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Personal development outcomes of outdoor education programs

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James T. Neill

Poster presented at the 11th Australasian Human Development Conference, July 8-10, 1999, University of Sydney, Australia, 1999

Abstract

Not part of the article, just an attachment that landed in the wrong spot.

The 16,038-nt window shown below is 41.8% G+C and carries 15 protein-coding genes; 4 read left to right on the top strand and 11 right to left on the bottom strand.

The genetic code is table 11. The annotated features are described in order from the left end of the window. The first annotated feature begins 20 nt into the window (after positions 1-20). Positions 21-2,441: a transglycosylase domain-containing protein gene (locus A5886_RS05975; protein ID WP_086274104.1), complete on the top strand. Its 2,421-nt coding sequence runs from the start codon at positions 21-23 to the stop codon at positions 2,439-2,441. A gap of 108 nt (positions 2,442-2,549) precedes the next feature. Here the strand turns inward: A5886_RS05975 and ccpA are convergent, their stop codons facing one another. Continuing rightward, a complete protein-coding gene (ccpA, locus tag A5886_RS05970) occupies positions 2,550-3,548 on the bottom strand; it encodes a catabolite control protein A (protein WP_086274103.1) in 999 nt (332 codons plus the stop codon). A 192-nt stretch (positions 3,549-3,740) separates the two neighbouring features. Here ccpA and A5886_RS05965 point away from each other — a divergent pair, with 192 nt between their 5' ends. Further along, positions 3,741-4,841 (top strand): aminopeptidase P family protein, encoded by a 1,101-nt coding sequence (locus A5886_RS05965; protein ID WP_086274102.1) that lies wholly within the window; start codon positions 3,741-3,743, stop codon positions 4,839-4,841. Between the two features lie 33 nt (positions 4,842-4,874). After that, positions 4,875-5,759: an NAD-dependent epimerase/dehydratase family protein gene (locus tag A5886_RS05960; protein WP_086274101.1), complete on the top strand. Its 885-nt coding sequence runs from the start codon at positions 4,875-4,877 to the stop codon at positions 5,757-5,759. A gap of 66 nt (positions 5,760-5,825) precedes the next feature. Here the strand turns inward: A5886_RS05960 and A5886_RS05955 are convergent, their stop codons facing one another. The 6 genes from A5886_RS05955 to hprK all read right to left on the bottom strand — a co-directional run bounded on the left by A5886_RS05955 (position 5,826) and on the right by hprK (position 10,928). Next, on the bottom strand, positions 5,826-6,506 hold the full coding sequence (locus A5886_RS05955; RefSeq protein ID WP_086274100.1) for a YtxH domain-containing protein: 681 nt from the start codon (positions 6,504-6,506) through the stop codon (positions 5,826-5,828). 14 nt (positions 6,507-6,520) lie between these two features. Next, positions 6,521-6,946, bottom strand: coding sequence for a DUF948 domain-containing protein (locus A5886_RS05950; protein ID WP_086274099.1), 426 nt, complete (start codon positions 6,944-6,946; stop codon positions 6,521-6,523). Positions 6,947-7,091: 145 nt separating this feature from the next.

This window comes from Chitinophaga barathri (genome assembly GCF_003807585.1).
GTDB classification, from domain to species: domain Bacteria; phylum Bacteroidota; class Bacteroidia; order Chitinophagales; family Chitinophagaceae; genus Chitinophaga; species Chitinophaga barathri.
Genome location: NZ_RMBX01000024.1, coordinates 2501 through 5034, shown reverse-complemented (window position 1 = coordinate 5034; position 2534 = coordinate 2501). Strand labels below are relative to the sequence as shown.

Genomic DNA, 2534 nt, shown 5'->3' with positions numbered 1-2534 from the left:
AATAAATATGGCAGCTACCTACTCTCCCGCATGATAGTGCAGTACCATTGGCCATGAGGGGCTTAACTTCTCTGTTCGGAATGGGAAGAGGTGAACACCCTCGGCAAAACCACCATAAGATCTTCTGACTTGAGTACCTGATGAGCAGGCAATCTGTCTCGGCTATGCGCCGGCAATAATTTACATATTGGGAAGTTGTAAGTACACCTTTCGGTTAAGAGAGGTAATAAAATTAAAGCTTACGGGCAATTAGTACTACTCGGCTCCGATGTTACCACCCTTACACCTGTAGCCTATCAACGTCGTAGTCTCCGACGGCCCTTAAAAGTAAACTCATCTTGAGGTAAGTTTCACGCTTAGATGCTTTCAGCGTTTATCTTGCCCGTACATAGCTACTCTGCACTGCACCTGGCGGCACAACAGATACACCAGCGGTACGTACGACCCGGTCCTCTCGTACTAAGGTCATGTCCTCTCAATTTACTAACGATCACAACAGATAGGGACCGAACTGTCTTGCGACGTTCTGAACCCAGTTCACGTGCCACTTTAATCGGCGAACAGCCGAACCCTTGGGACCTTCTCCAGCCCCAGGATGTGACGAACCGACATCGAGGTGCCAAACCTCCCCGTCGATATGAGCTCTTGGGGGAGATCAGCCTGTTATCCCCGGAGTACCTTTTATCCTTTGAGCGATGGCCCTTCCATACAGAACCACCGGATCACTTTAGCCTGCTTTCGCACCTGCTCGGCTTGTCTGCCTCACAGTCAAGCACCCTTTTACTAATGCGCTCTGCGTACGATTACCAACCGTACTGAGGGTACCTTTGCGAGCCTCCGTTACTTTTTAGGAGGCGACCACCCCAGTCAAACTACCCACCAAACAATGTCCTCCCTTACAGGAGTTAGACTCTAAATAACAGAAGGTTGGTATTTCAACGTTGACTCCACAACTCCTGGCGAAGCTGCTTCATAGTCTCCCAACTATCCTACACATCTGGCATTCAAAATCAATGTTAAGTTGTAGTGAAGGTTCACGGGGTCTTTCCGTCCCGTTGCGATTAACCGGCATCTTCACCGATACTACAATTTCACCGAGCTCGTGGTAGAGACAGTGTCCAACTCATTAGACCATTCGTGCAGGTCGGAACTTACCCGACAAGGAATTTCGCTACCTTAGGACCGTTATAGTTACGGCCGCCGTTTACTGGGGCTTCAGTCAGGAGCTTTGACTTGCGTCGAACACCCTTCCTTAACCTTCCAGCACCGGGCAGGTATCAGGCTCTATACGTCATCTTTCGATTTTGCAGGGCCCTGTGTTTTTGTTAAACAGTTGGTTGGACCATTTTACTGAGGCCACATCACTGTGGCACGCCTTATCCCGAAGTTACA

The purpose of this study was to examine the personal development impacts of outdoor education programs. Building on recent meta-analytic work (Hattie, Marsh, Neill & Richards, 1997) which found moderate overall effects for outdoor education programs, this study analysed longitudinal life effectiveness data from over 3,000 participants in programs ranging from 2 to 26 days. In addition, this study sought to model the sources of variance in personal development outcomes that could be attributed to individual variables (e.g. sex, age), group variables (e.g. gender mix, group size) and program variables (e.g. duration, type). Results suggest that longer programs and programs with adults tended to have larger impacts. Analysis of long-term outcomes indicated retention of personal development gains at around 5 months with some loss of those benefits evident at 12 months. Overall, this large empirical study confirms many of the findings from recent meta-analytic work on outdoor education programs and contributes more detailed information about the sources of variability in personal development outcomes.

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